Don Davis has been the Forum Communications Minnesota Capitol Bureau chief since 2001, covering state government and politics for two dozen newspapers in the state. Don also blogs at Capital Chatter on Areavoices.
- Member for
- 2 years 9 months
ST. PAUL -- The Minnesota Democratic governor race is a bit less crowded today after state Sen. Tom Bakk dropped out. The Cook senator said Saturday he did not think he could get the required 60 percent of the state convention delegates to win the Democratic-Farmer-Labor Party's endorsement. He said he will turn his full attention to his job as Senate Tax Committee chairman. "Our campaign had the delegates to be a factor at the convention, but after much reflection I did not think we could reach the 60 percent needed for endorsement," Bakk told St.
ST. PAUL -- Federal authorities are on standby in case local and state workers need help fighting floods, but the Federal Emergency Management Agency administrator says he takes a back seat. "We are in support of the governor and the governor's team," Craig Fugate said Saturday after meeting with Gov.
ST. PAUL -- Minnesota's Democrats and Republicans are squabbling not only about who has the best plan to balance the state budget, but even who has a plan. House Majority Leader Tony Sertich, DFL-Chisholm, said to the chamber's top Republican: "I'm wondering if your side has developed a plan to balance the state budget." Minority Leader Kurt Zellers, R-Maple Grove, did not promise a full budget-cutting plan, but said Republicans will continue to offer idea and amendments. However, the North Dakota native added, Democrats do not really have a full budget plan, either.
ST. PAUL -- Minnesota lawmakers Monday will debate budget bills no one likes. Not legislators. Not the governor. Not people who receive state money. The bills cutting state spending are necessary because the state faces a $944 million deficit.
ST. PAUL -- A state board approved a 30-day emergency flood declaration this morning, a day before the Federal Emergency Management Agency administrator begins several days looking into area flooding. Gov. Tim Pawlenty already had designated 28 Minnesota counties as flood emergency areas, but that only lasts for five days.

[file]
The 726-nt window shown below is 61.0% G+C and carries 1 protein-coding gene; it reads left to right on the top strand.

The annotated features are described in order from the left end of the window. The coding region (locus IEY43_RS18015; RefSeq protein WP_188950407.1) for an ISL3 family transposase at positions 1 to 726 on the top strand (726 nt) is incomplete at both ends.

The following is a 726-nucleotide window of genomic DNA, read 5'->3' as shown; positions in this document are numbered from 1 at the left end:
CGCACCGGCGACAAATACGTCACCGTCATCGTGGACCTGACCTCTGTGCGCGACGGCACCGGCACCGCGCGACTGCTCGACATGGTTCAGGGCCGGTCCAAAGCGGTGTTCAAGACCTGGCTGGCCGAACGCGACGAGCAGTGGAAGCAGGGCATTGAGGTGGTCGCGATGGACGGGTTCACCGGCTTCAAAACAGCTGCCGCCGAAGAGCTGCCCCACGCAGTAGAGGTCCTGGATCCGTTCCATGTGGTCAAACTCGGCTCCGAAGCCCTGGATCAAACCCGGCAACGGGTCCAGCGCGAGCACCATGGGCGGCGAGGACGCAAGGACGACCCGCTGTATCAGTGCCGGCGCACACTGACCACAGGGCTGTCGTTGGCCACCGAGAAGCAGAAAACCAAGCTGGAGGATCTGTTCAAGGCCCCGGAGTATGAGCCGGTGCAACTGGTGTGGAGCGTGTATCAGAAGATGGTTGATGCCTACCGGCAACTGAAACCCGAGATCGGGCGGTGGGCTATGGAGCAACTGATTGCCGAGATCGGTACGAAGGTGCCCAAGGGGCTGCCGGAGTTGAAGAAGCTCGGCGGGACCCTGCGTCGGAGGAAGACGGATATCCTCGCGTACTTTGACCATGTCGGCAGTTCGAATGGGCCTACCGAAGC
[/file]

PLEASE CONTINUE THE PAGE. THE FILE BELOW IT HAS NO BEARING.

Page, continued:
ST. PAUL -- Minnesota veterans took aim at legislators and media accounts critical of the governor's office using veterans' funds to pay a staff member, and during a Thursday committee hearing senators apologized to veterans. "I, quite frankly, do not know what all the fuss is about," said Al Holtan of Lake City, commander of the Minnesota Disabled American Veterans group. Then Holtan said that he does realize why the situation became controversial: "We are in the Capitol.
ST. PAUL -- Minnesotans filling and stacking sandbags are backed by a nearly invisible around-the-clock state operation coordinating everything from providing manpower to finding people to rescue horses. The state Emergency Operations Center opens at 8:30 a.m. today with up to 100 people synchronizing a flood fight involving all 23 state Cabinet agencies, a myriad of smaller departments, federal officials and volunteer organizations such as the Red Cross.
ST. PAUL -- In the simplest terms, Minnesota's seven Supreme Court justices are deciding if the Legislature has full control of state spending, or if the governor has a role once a budget is approved. The decision could affect not only the current state budget, but also could impact the power future governors wield. Specifically, the high court's task is deciding if Gov. Tim Pawlenty acted legally last summer when he cut $5.3 million out of a state-funded dietary program.
ST. PAUL -- Fifty-two public works projects across Minnesota such as college building renovations and state trails fell victim to Gov. Tim Pawlenty's veto pen Monday, and legislative leaders say there is little chance lawmakers will send any more projects to him before he leaves office early next year. "He basically massacred the bill," Sen.
ST. PAUL -- Members of the Minnesota House agriculture finance committee looked through their budget for any place to cut. For instance, they decided to reduce what the state pays to the Minnesota Livestock Breeder Association by $1,000, practically nothing compared to the state's $31 billion, two-year budget. But as state lawmakers struggle to plug a nearly $1 billion gap, they are looking everywhere. The committee, which also deals with veterans' issues, has one of the smallest budgets of any area, $208 million. Gov.